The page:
29 May “The Phone Call that Changed Everything.” – Ashley May Orf, Breast Cancer Survivor
ASHLEY MAY ORF’S JOURNEY
On a gray, rainy, February morning, I was working my son’s Cub Scout pancake breakfast. I’d spent four hours mixing endless bowls of batter, doing my best to keep busy while making small talk with the other parents. I’d surreptitiously check my phone, because I was waiting for ‘The Phone Call.’
It came as we finished washing three electric griddles and what felt like 14 mixing bowls. The church kitchen was noisy, so I took the phone and went to the back door, which was propped open. Rain drops bounced off my jeans as I answered the phone.
Dr. Kyle Hrdlicka, whom I’d met in a professional capacity just two days before, dropped the news swiftly, as if he knew it would be less painful if he got it out of the way. Like ripping off a Band-Aid, I suppose.
“The biopsy came back and it is, indeed, breast cancer,” said Dr. Hrdlicka.
I didn’t feel anything. Not the rain, not the cold wind blowing in the door, not the heat from the kitchen behind me. I was numb. Shocked. The first thing I did feel were my husband’s arms around me from behind, as I stood there and listened to the doctor talk about surgery, radiation and chemotherapy.
The doctor was leaving town the following Monday, on a church trip to Israel. I asked him to say a prayer for me, as I figure Holy Land prayers must count for extra credit. Also, my little boy’s name is Canaan, so that maybe would give me some bonus points, too.
Dr. Hrdlicka said, “I’ll do you one better. I know you’re on Facebook a lot. When I go to the Wailing Wall, I’m going to write your name on a piece of paper and put it in the Wall. And I’ll go live on Facebook. You watch for it.”
I knew then that I was in good hands.
He told me that I would be fine. I responded with, “Do you promise?”
“I promise,” he said.
Then we hung up. ‘The Phone Call’ that changed everything lasted exactly sixteen minutes.
Leaving my son with my husband, I walked out of the church into the rain. I got in my car and drove to the lake, where I sat alone for an hour. I called the people I needed to call. I sobbed, I prayed out loud, I watched the rain batter the concrete trail I’d run countless miles on and make waves on the water. The water I’d swam in for the first time the previous August, competing in my first triathlon. What would this summer bring?
Finally, I left the lake. I texted my friend Crystal and asked her to meet me. We met at her office, which is more of a cozy nest with plenty of glam accents. A girly, glamorous haven, really. We sat on her couch, littered with pink and plush pillows, and I told her the news. I cried. She prayed. And then her Wonder Woman movie poster caught my eye on the wall behind her. I’ve never seen the movie, but the tag line at the bottom caught my eye.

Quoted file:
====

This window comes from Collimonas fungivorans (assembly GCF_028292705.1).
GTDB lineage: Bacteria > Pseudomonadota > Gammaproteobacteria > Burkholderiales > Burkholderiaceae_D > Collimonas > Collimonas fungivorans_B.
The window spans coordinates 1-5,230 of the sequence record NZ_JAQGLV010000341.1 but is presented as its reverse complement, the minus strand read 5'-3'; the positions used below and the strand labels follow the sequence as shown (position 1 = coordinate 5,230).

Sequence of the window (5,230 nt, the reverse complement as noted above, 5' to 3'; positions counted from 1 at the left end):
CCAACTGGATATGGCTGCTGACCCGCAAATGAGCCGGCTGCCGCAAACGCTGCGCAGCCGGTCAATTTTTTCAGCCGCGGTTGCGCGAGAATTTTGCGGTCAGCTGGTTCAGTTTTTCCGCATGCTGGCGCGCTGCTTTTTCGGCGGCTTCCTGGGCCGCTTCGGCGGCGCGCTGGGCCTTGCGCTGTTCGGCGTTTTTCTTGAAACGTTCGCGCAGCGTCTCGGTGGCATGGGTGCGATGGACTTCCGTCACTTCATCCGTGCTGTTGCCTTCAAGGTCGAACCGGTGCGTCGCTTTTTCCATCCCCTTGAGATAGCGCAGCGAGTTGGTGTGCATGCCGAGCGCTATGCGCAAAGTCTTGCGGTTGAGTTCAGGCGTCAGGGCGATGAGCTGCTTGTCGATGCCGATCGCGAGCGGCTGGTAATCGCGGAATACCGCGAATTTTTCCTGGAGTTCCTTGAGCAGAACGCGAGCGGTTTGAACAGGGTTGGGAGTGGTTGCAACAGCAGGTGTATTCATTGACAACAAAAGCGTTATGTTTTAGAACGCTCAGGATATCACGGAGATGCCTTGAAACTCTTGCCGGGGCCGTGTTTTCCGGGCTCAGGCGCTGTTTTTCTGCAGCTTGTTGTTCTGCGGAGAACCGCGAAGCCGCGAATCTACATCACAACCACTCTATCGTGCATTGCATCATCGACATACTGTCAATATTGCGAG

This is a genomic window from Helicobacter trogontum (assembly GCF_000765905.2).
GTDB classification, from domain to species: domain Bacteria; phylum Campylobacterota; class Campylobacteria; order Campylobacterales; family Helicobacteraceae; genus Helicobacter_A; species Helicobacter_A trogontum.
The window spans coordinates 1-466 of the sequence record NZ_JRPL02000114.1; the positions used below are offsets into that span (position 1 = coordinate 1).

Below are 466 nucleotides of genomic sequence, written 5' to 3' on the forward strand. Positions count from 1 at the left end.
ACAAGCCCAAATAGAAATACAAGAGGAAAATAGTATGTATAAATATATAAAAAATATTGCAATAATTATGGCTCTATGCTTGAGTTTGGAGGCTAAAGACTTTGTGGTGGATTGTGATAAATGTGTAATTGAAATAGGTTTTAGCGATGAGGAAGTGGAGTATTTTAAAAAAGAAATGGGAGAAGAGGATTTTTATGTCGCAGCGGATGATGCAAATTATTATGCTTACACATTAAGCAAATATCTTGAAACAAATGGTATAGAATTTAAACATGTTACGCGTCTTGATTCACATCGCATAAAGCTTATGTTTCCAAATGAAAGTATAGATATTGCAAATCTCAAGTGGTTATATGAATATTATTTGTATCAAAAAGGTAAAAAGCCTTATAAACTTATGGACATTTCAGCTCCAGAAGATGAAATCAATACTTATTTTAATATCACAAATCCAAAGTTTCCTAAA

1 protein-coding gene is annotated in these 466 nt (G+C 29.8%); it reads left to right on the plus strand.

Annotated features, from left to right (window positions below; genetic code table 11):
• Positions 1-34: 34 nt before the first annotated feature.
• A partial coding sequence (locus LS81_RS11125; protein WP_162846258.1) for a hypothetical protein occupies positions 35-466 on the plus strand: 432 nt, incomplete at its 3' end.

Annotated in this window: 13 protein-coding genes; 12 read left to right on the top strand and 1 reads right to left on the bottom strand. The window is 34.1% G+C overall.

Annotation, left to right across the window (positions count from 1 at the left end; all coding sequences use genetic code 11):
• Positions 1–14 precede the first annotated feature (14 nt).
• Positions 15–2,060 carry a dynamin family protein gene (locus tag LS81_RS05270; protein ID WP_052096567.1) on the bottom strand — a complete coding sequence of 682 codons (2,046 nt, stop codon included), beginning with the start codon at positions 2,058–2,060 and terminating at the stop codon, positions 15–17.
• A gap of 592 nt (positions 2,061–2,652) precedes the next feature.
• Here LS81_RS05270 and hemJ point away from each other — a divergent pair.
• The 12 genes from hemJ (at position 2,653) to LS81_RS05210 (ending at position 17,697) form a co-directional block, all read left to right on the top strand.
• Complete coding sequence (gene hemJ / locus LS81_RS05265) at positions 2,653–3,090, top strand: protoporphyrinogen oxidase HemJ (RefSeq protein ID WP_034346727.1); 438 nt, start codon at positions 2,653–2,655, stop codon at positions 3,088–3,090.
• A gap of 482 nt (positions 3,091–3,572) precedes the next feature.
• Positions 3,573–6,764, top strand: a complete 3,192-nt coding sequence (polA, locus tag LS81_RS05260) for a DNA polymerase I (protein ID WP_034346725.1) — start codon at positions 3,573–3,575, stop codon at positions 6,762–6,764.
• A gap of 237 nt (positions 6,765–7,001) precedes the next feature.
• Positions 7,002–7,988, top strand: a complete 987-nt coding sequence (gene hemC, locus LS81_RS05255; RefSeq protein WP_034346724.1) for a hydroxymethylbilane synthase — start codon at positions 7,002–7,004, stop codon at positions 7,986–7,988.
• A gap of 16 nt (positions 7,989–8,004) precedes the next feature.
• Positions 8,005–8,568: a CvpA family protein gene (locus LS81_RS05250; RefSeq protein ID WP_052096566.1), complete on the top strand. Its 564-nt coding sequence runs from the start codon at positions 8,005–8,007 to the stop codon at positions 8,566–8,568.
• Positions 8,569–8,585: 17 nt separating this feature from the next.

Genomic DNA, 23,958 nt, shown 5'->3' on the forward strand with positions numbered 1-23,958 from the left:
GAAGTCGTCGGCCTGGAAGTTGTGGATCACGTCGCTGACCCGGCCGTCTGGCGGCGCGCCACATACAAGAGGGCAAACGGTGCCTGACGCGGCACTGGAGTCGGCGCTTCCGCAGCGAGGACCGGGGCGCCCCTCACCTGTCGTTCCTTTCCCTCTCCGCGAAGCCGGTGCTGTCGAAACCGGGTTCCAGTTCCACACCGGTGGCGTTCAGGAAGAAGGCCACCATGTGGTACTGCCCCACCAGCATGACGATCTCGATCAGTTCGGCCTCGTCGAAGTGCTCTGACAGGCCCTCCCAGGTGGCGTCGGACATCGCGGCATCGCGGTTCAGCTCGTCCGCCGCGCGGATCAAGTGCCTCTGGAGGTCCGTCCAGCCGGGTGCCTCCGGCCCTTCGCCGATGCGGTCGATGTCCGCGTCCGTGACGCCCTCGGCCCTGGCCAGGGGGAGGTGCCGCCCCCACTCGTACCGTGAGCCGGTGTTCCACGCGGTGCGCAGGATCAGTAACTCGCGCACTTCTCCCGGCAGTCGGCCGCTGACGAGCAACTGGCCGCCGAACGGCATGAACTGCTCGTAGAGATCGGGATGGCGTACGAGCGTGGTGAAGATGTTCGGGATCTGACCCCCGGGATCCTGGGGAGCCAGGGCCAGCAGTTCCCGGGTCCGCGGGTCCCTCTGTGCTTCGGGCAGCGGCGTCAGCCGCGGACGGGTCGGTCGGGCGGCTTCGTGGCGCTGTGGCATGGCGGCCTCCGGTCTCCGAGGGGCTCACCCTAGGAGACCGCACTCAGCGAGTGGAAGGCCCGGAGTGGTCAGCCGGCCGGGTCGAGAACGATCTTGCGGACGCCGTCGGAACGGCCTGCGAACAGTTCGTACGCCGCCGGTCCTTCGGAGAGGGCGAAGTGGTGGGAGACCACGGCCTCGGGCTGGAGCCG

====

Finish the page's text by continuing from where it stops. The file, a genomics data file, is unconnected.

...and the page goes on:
Power. Grace. Wisdom. Wonder.
That’s it. That’s how I’m going to get through this battle. I may not be Wonder Woman, but I can be me. And that’s good enough.
Late that evening, I took to social media. I’m on Facebook constantly because of my job, and also because I’m addicted to it, so I knew that was the easiest way to spread the word. What I didn’t expect was the sheer volume of response. More than 400 comments came in, along with countless private messages and texts. The offers of help were astounding. I’m incredibly blessed to have a village of family and friends and even acquaintances that are patiently waiting in the wings for my call.
The next afternoon, we went to church. Justin, my husband, and I had scheduled a visit with one of the pastors already. We told him the news, and Pastor Bill prayed over us, too. That night, our campus pastor, Rob, called us on a discreet tip from Bill. We don’t know him well, but the fact that he went out of his way to call us on a Sunday night spoke volumes. I know without a doubt that our church family will be behind us all the way.
Now I wait until I get the ‘Next Phone Call,’ which will tell me when surgery is scheduled. It will be within three weeks, if not sooner. I’m not entirely sure what to expect, besides pain. I think the uncertainty and the fear of the unknown are the worst parts. I don’t know what they’ll find. I know that we caught it incredibly early, which bodes well for me. But what if it’s not early enough? What if it’s spread already? These are the thoughts that niggle into my brain when I’m not busy, when I’m alone.
The question that so many have asked me in the past two days is, “How did they find it? Was there a lump? Why did you have a mammogram when you’re only 38?”
My mom and I went to a ladies event last October. The mammogram department from the local hospital was there, and they mentioned to my mom that she needed to get tested. I, somewhat smugly, joked, “I don’t have to do that because I’m not 40!” But, no. Apparently 35 is the new age, and it doesn’t require a physician’s referral anymore. It’s covered by insurance. So I made the call, and went to the appointment. I got called back, which I had been warned of, since it’s common to want to take another look for a first mammogram. Since I’d been warned, I didn’t worry. Not really. I’m only 38.
But now, even though I’m facing the most difficult challenge I’ve ever taken on, I’m so glad that I got screened. Because you don’t know. There doesn’t have to be a lump.
I’ve heard stories about people going to the doctor for a check-up, and being told that they have cancer. I always wondered, “How do they not know? How can people be walking around full of this and have no clue?”
I’m one of those people now. I’ve gone blithely through my days, dropping my son at school, going to work, going to the gym, drinking wine, watching hours of Netflix and HGTV, worrying about losing weight, and I didn’t know.
Granted, mine is small. I’m grateful for that. I’m grateful for the mammogram ladies who told me to get checked.